Doctor calls hijab ‘instrument of oppression’ in medical journal article

Canada’s largest medical journal is accused of giving a platform to Islamophobia in a published article. Faiza Amin on why some say the article is dangerous and harmful to the Muslim community.

By Faiza Amin and Meredith Bond

Canada’s largest medical journal is under fire for allowing an article to be published by a doctor in which he calls the hijab “an instrument of oppression.”

Dr. Sherif Emil, a pediatric surgeon and professor at McGill University, was reacting to a photo published on the cover of the Canadian Medical Association Journal (CMAJ) in which a young girl was wearing a a hijab.

In Dr. Emil’s article, also published in CMAJ, titled “Don’t use an instrument of oppression as a symbol of diversity and inclusion,” he explains he was only drawn to the article due to the image that accompanied it.

“It has become “liberal” to see the hijab as a symbol of equity, diversity and inclusion,” wrote Dr. Emil.

“The hijab, the niqab and the burka are … instruments of oppression for millions of girls and women around the world who are not allowed to make a choice,” he said.

The article Emil was referring to was titled, “Implementing social interventions in primary care,” and discusses how “social interventions offer an important means to mitigate threats to individual and community health posed by adverse social conditions.”

Dr. Emil claims it’s ironic this article uses a young girl with a hijab to talk about social risks of health as “the one depicted in the image is typically also banned from riding a bike, swimming or participating in other activities that characterize a healthy childhood. She is taught, directly or indirectly, from an early age that she is a sexual object, and it is her responsibility to hide her features from the opposite sex.”

“A heavy burden for modesty is placed squarely on her shoulders. So many women have been traumatized by such an upbringing, which, I believe, frankly borders on child abuse,” the article continues.

Dr. Emil’s article immediately sparked criticism online with the National Council of Canadian Muslims calling for an immediate retraction of the article.

CMAJ has since apologized for the publication on Twitter and is “listening carefully to the critical feedback we’ve received.”

The editor of the article, Kristen Patrick, also apologized online and took “full responsibility” for it being published in CMAJ.

“The letter’s title suggests that the hijab is unequivocally an instrument of oppression; that is wrong, hurtful and offensive. I take full responsibility for the headline. As an editor I know the power of words and that is my error,” her tweet read in part.

Patrick added she has spoken with the COO of the NCCM and will continue to meet with Canadian Muslim women to listen to their feedback.

The Quebec Advocacy Officer for the NCCM, Lina El Bakir, said this type of article being published in a reputable journal is “infuriating.”

“[The article] contributes to dangerously harmful stereotypes about a demographic that has been targeted by some of the most violent forms of Islamophobia in this country,” said El Bakir.

“The hijab is a choice and religious freedom is important. While we agree that there is a place to talk about different job experiences, the article engages in broad generalization and blatant stereotypes. And it is really irresponsible for the journal to have published something like that,” she explained.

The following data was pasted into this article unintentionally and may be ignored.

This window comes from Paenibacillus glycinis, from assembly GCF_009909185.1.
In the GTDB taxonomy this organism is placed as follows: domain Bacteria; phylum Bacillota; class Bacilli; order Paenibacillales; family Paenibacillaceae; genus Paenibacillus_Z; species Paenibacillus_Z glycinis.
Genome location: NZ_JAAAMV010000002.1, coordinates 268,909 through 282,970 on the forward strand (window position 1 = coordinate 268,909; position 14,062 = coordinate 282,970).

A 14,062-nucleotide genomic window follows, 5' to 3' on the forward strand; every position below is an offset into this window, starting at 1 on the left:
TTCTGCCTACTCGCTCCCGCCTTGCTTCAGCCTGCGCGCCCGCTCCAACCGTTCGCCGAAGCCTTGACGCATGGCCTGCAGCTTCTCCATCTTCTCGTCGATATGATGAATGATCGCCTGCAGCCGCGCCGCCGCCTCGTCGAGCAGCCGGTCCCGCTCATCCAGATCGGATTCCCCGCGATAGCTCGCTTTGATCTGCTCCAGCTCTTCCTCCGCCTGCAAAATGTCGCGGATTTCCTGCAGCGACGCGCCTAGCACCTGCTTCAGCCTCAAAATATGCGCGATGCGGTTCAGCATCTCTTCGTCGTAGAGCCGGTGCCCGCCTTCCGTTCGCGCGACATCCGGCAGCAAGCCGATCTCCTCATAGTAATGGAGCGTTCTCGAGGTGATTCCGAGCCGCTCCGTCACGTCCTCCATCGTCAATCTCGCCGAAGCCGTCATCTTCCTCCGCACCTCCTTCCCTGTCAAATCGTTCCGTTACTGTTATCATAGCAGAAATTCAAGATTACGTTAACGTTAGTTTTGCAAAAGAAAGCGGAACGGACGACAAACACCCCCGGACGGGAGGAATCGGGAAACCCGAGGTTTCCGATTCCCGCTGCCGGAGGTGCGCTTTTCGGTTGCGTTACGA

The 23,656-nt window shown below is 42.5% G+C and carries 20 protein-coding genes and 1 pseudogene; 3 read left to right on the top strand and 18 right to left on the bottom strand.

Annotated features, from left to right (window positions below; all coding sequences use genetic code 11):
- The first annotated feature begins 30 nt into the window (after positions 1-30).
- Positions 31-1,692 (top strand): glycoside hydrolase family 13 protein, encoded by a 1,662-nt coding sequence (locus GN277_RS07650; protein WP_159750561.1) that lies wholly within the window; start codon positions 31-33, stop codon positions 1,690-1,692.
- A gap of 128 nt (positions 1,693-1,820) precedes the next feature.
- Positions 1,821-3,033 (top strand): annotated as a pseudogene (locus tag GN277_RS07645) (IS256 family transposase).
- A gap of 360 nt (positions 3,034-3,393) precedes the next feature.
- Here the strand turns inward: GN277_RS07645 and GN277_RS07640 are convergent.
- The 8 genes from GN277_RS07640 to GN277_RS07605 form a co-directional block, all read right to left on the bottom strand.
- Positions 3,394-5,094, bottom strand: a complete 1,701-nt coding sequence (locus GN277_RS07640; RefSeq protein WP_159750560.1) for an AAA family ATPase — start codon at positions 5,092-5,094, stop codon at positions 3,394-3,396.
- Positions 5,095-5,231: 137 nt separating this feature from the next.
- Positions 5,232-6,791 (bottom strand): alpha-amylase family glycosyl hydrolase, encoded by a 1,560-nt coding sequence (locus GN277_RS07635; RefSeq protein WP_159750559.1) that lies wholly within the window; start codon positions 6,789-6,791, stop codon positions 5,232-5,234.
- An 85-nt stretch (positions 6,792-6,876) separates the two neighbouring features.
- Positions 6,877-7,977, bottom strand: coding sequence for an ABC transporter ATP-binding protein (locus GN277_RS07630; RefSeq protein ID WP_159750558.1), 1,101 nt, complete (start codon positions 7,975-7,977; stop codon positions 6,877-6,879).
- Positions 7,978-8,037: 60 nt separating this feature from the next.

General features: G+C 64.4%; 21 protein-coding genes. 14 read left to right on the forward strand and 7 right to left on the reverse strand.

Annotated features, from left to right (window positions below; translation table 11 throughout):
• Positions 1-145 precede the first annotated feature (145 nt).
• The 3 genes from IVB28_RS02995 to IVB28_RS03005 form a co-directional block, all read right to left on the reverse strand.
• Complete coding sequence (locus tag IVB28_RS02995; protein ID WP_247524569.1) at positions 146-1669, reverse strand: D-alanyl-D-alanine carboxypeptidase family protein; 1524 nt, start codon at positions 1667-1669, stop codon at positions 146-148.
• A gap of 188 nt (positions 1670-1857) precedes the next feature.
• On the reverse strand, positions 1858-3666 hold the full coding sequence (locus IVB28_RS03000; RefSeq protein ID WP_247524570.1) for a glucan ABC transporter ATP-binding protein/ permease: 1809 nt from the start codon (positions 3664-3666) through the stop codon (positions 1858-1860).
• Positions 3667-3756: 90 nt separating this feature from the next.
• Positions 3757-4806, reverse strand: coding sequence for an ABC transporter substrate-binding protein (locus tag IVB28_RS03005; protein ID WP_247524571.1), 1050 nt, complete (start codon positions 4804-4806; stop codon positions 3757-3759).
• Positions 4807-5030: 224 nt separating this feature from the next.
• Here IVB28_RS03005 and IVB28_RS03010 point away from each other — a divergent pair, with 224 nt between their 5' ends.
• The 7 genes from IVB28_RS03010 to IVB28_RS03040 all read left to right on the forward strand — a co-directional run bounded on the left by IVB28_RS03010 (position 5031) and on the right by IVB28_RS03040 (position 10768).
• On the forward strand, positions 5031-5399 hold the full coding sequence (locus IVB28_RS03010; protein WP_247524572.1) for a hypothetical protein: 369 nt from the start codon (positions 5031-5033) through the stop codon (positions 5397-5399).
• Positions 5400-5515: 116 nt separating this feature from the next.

“Online hate becomes real life violence,” El Bakir added calling back to the deadly attack on a Muslim family in London earlier this year and the Quebec mosque shootings in 2017.

El Bakir said it comes at an especially tough time for physicians in general during the COVID-19 pandemic.

“We need physicians, we need people that are ready to work, especially in the time of a pandemic and these kinds of articles just break them.”

Muslim Medical Association of Canada (MMAC) Vice-President Dr. Asma Amjad said their members have called this article, “the most misogynistic and Islamophobic piece of literature that they have read in a medical journal.”

“It’s highly judgmental … [and] highly disturbing. We are not only appalled but truly disgusted,” said Dr. Amjad. “The article is equating a child wearing a hijab as being abused, as being a sexual object, that the hijab is oppressive, that those who choose to wear the hijab don’t belong in a diverse, inclusive society.”

The MMAC represents over a thousand Muslim medical professionals in Canada and Dr. Amjad is concerned what the real-life impact and ripple effect this article will have for them.

“Physicians, health care workers, we probably feel just a little bit less safe. Maybe we feel a little bit more danger. We’re already struggling with Islamophobic ideation around the world and in Canada itself, but this probably leads to feeling a little bit less welcome in Canada,” Dr. Amjad added.

The MMAC is calling for an investigation of Dr. Emil.

“We are getting feedback that our trainees may not be comfortable, other colleagues may not be comfortable working with this person,” said Dr. Amjad. “We’re also concerned about the patients he’s seeing, whether these patients are being subjugated to this bias that he holds. So this is also very concerning, and all of these things need to be investigated.”

Meanwhile, Dr. Emil has since doubled down and defended his article in a series of tweets.

CityNews reached out to Dr. Emil for comment, but did not receive a response.

The MMAC has joined the NCCM in calling for a full retraction of the article and a formal apology from CMAJ. The article was still available on the website as of Wednesday evening.

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